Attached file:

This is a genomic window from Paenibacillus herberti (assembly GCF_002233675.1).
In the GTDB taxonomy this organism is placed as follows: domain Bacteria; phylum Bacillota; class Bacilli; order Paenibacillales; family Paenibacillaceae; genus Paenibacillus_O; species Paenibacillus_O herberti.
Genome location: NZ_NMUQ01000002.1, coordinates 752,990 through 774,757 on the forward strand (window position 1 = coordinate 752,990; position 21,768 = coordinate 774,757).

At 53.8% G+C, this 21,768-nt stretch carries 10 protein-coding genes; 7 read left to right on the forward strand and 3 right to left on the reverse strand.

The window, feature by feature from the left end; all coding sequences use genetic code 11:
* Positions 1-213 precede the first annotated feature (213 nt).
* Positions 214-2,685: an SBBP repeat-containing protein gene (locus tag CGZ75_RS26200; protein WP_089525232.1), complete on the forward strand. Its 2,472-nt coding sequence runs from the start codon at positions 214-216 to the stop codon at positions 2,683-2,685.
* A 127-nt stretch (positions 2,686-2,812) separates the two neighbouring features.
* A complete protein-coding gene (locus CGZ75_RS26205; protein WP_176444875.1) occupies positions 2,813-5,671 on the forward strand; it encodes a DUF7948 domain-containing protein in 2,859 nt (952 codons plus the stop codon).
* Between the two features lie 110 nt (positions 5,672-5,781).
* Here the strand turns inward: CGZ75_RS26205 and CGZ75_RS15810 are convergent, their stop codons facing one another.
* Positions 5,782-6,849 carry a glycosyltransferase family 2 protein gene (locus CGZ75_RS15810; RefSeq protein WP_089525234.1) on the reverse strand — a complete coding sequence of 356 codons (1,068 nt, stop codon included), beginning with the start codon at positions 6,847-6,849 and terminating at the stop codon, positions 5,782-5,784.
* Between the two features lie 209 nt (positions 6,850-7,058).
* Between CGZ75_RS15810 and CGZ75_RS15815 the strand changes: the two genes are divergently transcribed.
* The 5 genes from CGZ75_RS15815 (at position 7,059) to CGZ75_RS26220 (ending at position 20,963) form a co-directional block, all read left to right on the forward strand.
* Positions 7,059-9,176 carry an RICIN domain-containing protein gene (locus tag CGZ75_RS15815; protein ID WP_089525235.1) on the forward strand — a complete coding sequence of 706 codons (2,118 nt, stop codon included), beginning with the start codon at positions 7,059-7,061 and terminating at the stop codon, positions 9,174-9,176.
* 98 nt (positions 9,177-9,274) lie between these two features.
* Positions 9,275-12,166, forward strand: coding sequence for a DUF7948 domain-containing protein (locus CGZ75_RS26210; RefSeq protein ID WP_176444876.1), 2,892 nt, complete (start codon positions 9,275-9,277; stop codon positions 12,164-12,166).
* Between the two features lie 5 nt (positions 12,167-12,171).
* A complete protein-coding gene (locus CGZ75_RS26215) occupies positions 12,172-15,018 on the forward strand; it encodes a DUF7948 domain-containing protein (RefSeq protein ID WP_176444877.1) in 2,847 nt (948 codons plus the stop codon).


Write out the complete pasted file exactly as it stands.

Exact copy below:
This is a genomic window from Paenibacillus herberti (assembly GCF_002233675.1).
In the GTDB taxonomy this organism is placed as follows: domain Bacteria; phylum Bacillota; class Bacilli; order Paenibacillales; family Paenibacillaceae; genus Paenibacillus_O; species Paenibacillus_O herberti.
Genome location: NZ_NMUQ01000002.1, coordinates 752,990 through 774,757 on the forward strand (window position 1 = coordinate 752,990; position 21,768 = coordinate 774,757).

At 53.8% G+C, this 21,768-nt stretch carries 10 protein-coding genes; 7 read left to right on the forward strand and 3 right to left on the reverse strand.

The window, feature by feature from the left end; all coding sequences use genetic code 11:
* Positions 1-213 precede the first annotated feature (213 nt).
* Positions 214-2,685: an SBBP repeat-containing protein gene (locus tag CGZ75_RS26200; protein WP_089525232.1), complete on the forward strand. Its 2,472-nt coding sequence runs from the start codon at positions 214-216 to the stop codon at positions 2,683-2,685.
* A 127-nt stretch (positions 2,686-2,812) separates the two neighbouring features.
* A complete protein-coding gene (locus CGZ75_RS26205; protein WP_176444875.1) occupies positions 2,813-5,671 on the forward strand; it encodes a DUF7948 domain-containing protein in 2,859 nt (952 codons plus the stop codon).
* Between the two features lie 110 nt (positions 5,672-5,781).
* Here the strand turns inward: CGZ75_RS26205 and CGZ75_RS15810 are convergent, their stop codons facing one another.
* Positions 5,782-6,849 carry a glycosyltransferase family 2 protein gene (locus CGZ75_RS15810; RefSeq protein WP_089525234.1) on the reverse strand — a complete coding sequence of 356 codons (1,068 nt, stop codon included), beginning with the start codon at positions 6,847-6,849 and terminating at the stop codon, positions 5,782-5,784.
* Between the two features lie 209 nt (positions 6,850-7,058).
* Between CGZ75_RS15810 and CGZ75_RS15815 the strand changes: the two genes are divergently transcribed.
* The 5 genes from CGZ75_RS15815 (at position 7,059) to CGZ75_RS26220 (ending at position 20,963) form a co-directional block, all read left to right on the forward strand.
* Positions 7,059-9,176 carry an RICIN domain-containing protein gene (locus tag CGZ75_RS15815; protein ID WP_089525235.1) on the forward strand — a complete coding sequence of 706 codons (2,118 nt, stop codon included), beginning with the start codon at positions 7,059-7,061 and terminating at the stop codon, positions 9,174-9,176.
* 98 nt (positions 9,177-9,274) lie between these two features.
* Positions 9,275-12,166, forward strand: coding sequence for a DUF7948 domain-containing protein (locus CGZ75_RS26210; RefSeq protein ID WP_176444876.1), 2,892 nt, complete (start codon positions 9,275-9,277; stop codon positions 12,164-12,166).
* Between the two features lie 5 nt (positions 12,167-12,171).
* A complete protein-coding gene (locus CGZ75_RS26215) occupies positions 12,172-15,018 on the forward strand; it encodes a DUF7948 domain-containing protein (RefSeq protein ID WP_176444877.1) in 2,847 nt (948 codons plus the stop codon).